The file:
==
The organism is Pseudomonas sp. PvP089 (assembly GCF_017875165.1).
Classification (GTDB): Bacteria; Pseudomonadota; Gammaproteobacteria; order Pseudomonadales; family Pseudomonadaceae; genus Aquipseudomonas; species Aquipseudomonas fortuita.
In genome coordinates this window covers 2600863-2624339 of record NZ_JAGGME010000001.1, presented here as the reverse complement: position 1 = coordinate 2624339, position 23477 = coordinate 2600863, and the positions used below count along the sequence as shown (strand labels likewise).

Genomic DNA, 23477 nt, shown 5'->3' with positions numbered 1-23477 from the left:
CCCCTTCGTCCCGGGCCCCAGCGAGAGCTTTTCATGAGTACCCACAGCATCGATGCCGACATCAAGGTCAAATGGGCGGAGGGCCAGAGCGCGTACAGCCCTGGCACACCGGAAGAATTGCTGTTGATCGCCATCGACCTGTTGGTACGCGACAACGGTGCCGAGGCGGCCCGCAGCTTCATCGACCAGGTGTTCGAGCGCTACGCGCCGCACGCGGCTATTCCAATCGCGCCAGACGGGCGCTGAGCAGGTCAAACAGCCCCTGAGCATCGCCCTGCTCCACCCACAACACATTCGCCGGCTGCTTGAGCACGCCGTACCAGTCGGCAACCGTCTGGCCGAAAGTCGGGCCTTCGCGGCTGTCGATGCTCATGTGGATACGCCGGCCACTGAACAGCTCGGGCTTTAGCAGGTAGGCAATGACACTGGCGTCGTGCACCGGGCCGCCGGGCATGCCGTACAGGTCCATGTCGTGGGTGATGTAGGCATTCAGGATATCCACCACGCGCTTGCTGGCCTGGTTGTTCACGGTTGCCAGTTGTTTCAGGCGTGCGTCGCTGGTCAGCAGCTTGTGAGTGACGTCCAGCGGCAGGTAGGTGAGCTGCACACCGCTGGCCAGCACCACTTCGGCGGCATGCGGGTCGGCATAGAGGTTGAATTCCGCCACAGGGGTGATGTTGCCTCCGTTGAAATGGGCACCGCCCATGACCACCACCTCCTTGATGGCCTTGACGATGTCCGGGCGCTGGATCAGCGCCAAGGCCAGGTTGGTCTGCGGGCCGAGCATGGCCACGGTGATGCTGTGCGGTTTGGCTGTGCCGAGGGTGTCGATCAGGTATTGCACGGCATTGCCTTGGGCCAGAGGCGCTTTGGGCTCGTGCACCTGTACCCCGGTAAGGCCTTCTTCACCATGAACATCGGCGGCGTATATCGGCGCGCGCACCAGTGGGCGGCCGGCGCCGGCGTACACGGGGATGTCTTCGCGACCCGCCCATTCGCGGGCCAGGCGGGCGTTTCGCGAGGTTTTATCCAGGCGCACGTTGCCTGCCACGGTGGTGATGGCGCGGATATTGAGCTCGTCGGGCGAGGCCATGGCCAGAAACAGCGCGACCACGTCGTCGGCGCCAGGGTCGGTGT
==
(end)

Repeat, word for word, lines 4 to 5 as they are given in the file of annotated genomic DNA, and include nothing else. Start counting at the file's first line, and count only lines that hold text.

Genomic DNA, 23477 nt, shown 5'->3' with positions numbered 1-23477 from the left:
CCCCTTCGTCCCGGGCCCCAGCGAGAGCTTTTCATGAGTACCCACAGCATCGATGCCGACATCAAGGTCAAATGGGCGGAGGGCCAGAGCGCGTACAGCCCTGGCACACCGGAAGAATTGCTGTTGATCGCCATCGACCTGTTGGTACGCGACAACGGTGCCGAGGCGGCCCGCAGCTTCATCGACCAGGTGTTCGAGCGCTACGCGCCGCACGCGGCTATTCCAATCGCGCCAGACGGGCGCTGAGCAGGTCAAACAGCCCCTGAGCATCGCCCTGCTCCACCCACAACACATTCGCCGGCTGCTTGAGCACGCCGTACCAGTCGGCAACCGTCTGGCCGAAAGTCGGGCCTTCGCGGCTGTCGATGCTCATGTGGATACGCCGGCCACTGAACAGCTCGGGCTTTAGCAGGTAGGCAATGACACTGGCGTCGTGCACCGGGCCGCCGGGCATGCCGTACAGGTCCATGTCGTGGGTGATGTAGGCATTCAGGATATCCACCACGCGCTTGCTGGCCTGGTTGTTCACGGTTGCCAGTTGTTTCAGGCGTGCGTCGCTGGTCAGCAGCTTGTGAGTGACGTCCAGCGGCAGGTAGGTGAGCTGCACACCGCTGGCCAGCACCACTTCGGCGGCATGCGGGTCGGCATAGAGGTTGAATTCCGCCACAGGGGTGATGTTGCCTCCGTTGAAATGGGCACCGCCCATGACCACCACCTCCTTGATGGCCTTGACGATGTCCGGGCGCTGGATCAGCGCCAAGGCCAGGTTGGTCTGCGGGCCGAGCATGGCCACGGTGATGCTGTGCGGTTTGGCTGTGCCGAGGGTGTCGATCAGGTATTGCACGGCATTGCCTTGGGCCAGAGGCGCTTTGGGCTCGTGCACCTGTACCCCGGTAAGGCCTTCTTCACCATGAACATCGGCGGCGTATATCGGCGCGCGCACCAGTGGGCGGCCGGCGCCGGCGTACACGGGGATGTCTTCGCGACCCGCCCATTCGCGGGCCAGGCGGGCGTTTCGCGAGGTTTTATCCAGGCGCACGTTGCCTGCCACGGTGGTGATGGCGCGGATATTGAGCTCGTCGGGCGAGGCCATGGCCAGAAACAGCGCGACCACGTCGTCGGCGCCAGGGTCGGTGT